RM1 polymer banknote
Traditional Sport

Kite-flying is a popular traditional sport in Malaysia especially in Kelantan and Terengganu. Kite-flying is also traditionally a celebration of a good harvest which brings together the local communities in these states.

Amongst the best-known and most iconic Malaysian kites is the 'Wau Bulan' or Moon Kite which is featured on the new RM1.

The Wau Bulan, which is hand crafted from bamboo and paper, is also a popular decorative item that adorns the walls of Malaysian homes.

RM5 polymer banknote

Featured on the new RM5 polymer banknote is the Rhinoceros Hornbill (Buceros rhinoceros), one of the largest and most magnificent hornbill species in the world.

Found in low densities throughout various rainforests in the country, this beautiful, broad-winged and long-tailed forest bird plays an important role in the customs and traditional ceremonies in Sarawak which is known as 'Bumi Kenyalang' or 'Land of Hornbills'.

Hornbill is also seen as a symbol of strength and courage by the native communities of Sarawak.

RM10 banknote

Malaysia's lush tropical jungle, which is one of the world's oldest living rainforest, is home to a spectacular variety of flowering plants. Most iconic amongst them is the Rafflesia, the world's largest flower.

The Rafflesia Azlanii species featured on the new RM10 banknote is indigenous to Peninsular Malaysia and was first discovered in the Royal Belum Forest Reserve of the state of Perak in 2003.

To commemorate its discovery, this majestic flower was named after the Sultan of Perak, Sultan Azlan Muhibbuddin Shah ibni Almarhum Sultan Yusuff Izzuddin Shah Ghafarullahu-Lah.

RM20 banknote
Marine Life

As ambassadors of the rich and colourful marine life found in our tropical waters, two of the most well-known species of sea turtles endemic to Malaysian waters are on the new RM20 banknote - the Hawksbill Turtle (Eretmochelys imbricata) and Leatherback Turtle (Dermochelys coriacea).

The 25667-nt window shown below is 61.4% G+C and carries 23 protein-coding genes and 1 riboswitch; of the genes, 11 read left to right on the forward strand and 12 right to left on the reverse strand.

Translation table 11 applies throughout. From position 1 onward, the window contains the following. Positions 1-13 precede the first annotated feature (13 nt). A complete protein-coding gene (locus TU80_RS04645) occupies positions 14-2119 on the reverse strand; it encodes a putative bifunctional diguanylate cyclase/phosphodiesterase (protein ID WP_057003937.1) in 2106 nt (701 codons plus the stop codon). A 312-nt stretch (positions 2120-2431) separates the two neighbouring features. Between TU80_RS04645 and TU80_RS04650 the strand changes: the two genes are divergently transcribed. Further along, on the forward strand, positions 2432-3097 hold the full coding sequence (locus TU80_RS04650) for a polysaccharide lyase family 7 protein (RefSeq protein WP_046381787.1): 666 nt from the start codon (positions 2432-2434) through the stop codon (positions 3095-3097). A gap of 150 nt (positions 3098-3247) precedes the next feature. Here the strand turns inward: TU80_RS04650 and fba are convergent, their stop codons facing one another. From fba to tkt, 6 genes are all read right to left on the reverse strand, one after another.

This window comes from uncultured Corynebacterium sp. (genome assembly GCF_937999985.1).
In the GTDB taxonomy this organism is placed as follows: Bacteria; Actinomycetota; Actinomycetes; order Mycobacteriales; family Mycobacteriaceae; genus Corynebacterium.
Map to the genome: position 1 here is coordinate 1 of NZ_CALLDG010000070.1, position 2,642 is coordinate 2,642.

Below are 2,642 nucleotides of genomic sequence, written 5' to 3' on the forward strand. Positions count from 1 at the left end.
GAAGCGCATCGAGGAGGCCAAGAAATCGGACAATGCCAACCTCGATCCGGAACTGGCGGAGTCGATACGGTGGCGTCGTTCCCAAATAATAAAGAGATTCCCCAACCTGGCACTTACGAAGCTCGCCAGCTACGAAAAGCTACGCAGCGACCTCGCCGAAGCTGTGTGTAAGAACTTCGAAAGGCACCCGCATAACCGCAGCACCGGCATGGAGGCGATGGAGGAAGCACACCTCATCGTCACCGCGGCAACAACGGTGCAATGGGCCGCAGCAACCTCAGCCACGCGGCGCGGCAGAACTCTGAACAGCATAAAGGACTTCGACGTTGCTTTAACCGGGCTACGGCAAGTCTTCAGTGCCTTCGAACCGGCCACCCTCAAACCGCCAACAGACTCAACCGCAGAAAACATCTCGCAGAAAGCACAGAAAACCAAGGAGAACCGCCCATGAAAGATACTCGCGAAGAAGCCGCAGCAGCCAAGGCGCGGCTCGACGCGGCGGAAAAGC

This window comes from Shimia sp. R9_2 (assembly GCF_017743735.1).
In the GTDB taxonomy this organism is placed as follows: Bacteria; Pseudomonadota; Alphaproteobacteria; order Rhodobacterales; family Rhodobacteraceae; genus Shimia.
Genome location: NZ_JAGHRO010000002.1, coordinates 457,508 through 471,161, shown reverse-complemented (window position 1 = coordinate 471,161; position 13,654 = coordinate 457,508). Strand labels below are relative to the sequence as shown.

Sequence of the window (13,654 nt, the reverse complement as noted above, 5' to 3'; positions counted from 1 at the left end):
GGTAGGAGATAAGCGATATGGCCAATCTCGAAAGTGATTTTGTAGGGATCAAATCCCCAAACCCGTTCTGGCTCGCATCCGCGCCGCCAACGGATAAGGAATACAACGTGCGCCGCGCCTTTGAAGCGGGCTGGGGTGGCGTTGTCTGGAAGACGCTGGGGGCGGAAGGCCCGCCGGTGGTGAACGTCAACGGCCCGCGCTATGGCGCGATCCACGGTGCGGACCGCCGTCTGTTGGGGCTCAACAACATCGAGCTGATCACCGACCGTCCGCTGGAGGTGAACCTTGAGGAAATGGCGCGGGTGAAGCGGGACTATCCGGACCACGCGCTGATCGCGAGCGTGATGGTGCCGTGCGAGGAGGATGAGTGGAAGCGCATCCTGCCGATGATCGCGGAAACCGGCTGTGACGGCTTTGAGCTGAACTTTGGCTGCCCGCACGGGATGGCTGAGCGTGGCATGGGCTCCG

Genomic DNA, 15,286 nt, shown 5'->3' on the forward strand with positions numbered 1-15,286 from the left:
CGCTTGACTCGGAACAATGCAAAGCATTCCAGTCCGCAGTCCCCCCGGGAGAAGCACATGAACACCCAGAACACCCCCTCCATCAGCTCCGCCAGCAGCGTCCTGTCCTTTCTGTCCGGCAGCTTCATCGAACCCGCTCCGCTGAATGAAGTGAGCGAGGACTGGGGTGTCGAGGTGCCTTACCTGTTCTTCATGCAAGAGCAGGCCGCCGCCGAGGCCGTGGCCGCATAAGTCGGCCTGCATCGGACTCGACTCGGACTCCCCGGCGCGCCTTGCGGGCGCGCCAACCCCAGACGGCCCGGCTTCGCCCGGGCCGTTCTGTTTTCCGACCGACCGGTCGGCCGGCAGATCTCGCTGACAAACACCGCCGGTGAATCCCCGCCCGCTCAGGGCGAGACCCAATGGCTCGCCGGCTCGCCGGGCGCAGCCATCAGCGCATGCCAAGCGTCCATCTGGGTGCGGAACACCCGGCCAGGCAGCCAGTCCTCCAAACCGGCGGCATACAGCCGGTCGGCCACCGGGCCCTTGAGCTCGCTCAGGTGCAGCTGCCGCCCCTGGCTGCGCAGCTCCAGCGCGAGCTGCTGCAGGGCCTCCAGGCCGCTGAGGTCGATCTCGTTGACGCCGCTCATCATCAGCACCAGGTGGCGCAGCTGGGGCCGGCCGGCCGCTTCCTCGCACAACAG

The Hawksbill is easily identified by its curved beak and scaly shell while the Leatherback has a leathery skin and seven ridges on its shell.

These gentle turtles are a reminder that their existence rests in the delicate balance of human activity and marine life conservation.

RM50 banknote
Agriculture and Technology

Oil palm and biotechnology are featured on the RM50 banknote as Malaysia's thriving economy icons. Oil palm has become the country's most valuable agricultural crop as Malaysia is one of the largest producer and exporter of palm oil in the world.

Biotechnology continues to drive this commodity up the value chain, supporting the nation's economic transformation towards higher value-added activities in the agriculture, manufacturing and services sectors of the economy.

Crude palm oil is also used as the underlying commodity to facilitate Islamic financing.

RM100 banknote
Natural Wonders

The magnificent beauty of Malaysia's two prominent natural wonders, declared 'World Heritage Sites' by the United Nations Educational, Scientific and Cultural Organization (UNESCO) are portrayed on the RM100 banknote.

These are the Kinabalu Park in Sabah, home to the majestic Mount Kinabalu (the highest mountain in Southeast Asia) and the spectacular limestone pinnacle rock formations of Gunung Api valley, found within the Mulu National Park in Sarawak.

Together, they represent the many natural wonders of Malaysia that provides visitors a unique experience.

Wednesday, December 14, 2011

Mauritius New 200, 500 and 1,000 Rupee Banknotes

The Bank of Mauritius has issued new 200, 500 and 1,000 Rupee banknotes. The notes, dated 2010 (issued in 2011) are similar to previous issues but with different colors and new Multi Image Hologram security features.

The Multi Image Hologram appears on the design of the dodo and the face value of the 200 Rupee note, on the deer and the face value of the 500 Rupee note, and on the key and face value of the 1,000 Rupee note.

Scans courtesy of Claudio Marana

Tuesday, December 13, 2011

Patra Maharaj Thai Banknotes

Bank of Thailand exhibition "Patra Maharaj Thai Banknotes", organised for the King's 84th birthday until January 13, showcases the Kingdom's history and development of paper currency from 1902 that well depicts the King's hard work for Thai people's happiness.

The exhibition is at the Somdej Residence at the Bang Khun Prom Palace. The Currency Museum is in the adjacent building.

Achara Deboonme
The Nation
December 13, 2011 1:00 am

Thai kings' portraits first appeared on banknotes in 1934 - several decades after paper money was introduced here - and that royal presence continues today.

While the monarch has ever since taken pride of place on the notes, the surrounding patterns and notation is constantly in flux, as is the imagery on the bill's reverse, which usually features architecture, landscapes or scenes of cultural interest. His Majesty's personal projects have been depicted since 1992, illustrating his effort to improve people's wellbeing.

This deep connection between the monarchy and our paper money is evident in the Bank of Thailand exhibition "Patra Maharaj Thai Banknotes", organised for the King's birthday and continuing through January 13.